This does not mean the Church supports environmental policy, as it is not a legislative manual to solve our environmental issues, but a philosophical and theological take on mankind as stewards of the world which can translate to a wide variety of proposed policies on both sides of the aisle.

There are times in which the Pope says things that would make the American left uncomfortable, as the encyclical also says “concern for the protection of nature is also incompatible with the justification of abortion.” The Church teaches that we as society have a duty to protect all life as we humans are also a part of nature.

The American classification of left or right on the Pope is a result of trying to summarize 2000 years’ worth of teachings into a short article. If you want to truly understand what the Church teaches it takes time, and a great way to understand the Pope, and the Church he serves, is to talk to a priest. After all, before he was Pope Francis, he held the title Father Bergoglio.

4 thoughts on “Pope Francis, misrepresented by media outlets

  1. Of course everything, including the pope, is politicized. Is this article even saying anything? It sounds like your trying to depoliticize his statements just cause they go against your own agenda. Whoevers been in the position of the pope has been politicized for years for the benefit of the conservative agenda. So why are you specifically attacking left wing issues? Are you “objective” and above the politicization of everything? Give me a break.

  2. The pope is an anti-capitalist. This article is irrelevant. Bernie Sanders is the only politician with values remotely close to his.

  3. Hahaha if you think the Pope or the Church is not “political”, then you are deluding yourself. The Pope is the head of a nation (the Vatican)- Of course he is political! It has been ” political ” for it’s entire history.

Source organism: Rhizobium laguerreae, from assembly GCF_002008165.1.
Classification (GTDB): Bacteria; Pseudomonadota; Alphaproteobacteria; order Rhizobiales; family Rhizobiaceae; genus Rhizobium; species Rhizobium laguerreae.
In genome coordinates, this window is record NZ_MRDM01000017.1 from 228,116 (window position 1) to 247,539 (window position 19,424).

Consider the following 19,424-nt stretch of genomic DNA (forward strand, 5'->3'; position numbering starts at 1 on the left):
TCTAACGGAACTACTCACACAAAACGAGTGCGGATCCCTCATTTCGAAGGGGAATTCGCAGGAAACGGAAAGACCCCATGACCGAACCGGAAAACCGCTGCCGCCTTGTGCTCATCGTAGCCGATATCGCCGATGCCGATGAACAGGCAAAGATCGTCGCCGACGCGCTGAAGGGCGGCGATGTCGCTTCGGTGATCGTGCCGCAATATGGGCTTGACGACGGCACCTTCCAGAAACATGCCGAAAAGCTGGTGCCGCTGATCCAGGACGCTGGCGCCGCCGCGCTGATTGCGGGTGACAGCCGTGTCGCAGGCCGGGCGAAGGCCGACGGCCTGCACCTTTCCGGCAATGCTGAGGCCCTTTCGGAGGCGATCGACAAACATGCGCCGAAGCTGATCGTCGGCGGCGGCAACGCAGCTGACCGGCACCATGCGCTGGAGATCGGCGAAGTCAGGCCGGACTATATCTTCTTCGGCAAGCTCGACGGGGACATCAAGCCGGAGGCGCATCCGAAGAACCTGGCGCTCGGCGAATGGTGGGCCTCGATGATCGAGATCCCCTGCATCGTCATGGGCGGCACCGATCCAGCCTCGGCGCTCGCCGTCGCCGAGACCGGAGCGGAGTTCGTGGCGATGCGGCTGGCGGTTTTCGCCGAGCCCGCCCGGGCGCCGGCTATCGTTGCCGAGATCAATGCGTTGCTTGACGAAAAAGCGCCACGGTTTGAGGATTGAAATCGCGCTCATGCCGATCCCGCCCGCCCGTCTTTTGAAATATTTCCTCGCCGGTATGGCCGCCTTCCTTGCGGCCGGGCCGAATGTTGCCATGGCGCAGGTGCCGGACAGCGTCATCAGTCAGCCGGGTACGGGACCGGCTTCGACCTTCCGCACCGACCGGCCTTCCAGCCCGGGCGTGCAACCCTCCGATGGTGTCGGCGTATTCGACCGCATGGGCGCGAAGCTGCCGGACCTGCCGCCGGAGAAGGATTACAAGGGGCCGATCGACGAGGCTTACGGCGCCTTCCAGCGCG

I fail to see the point in this article. The Catholic Church is losing numbers for a reason. Not because we “don’t know” or “don’t understand” the Church’s teachings, no…. We DO know, and we DO understand- and that’s why we reject it. Talking to a priest won’t help us see the “beauty” that you speak of- we already have. We reject it because there is no beauty in misogyny, anti-women’s rights, anti-gay rights, and the ubsurd and frankly pompus idea that you hold the key to “Truth”.

    You have the right to believe what you believe. But when we say we don’t agree with you don’t say that we just don’t ” understand ” or didn’t research the Church adequately.


    Anonymous, by the “misogyny, anti-women’s rights, anti-gay rights,” I assume you are referring to the fact that the Catholic Church values life at conception (science agrees with this sentiment), refusal to change century old doctrines about priests being male, and the Biblical stance that homosexuality is a sin. It is curious that “anti-gay” means rejecting the sin of homosexuality but accepting the sinner; I think it is likely that you misunderstand the nature of the word “rights,” as you conflate it with accepting a lifestyle. Let’s assume that is what you mean — the Church has never been more accepting. Unlike majority Jewish or Muslim states, there are no attacks on gay pride events or minorities, so I think you ought to do a little bit more research before you write. I also think you clearly misunderstand the church, which is perfectly fine. But to turn your ignorance into an ad hominem attack against an idea you can’t comprehend is absurd. Moreover, to purport that somehow you have some certitude about the nature of “Truth” is rather pompous, albeit amusing. I think your recommendation to embrace more research ought to start with you, my friend!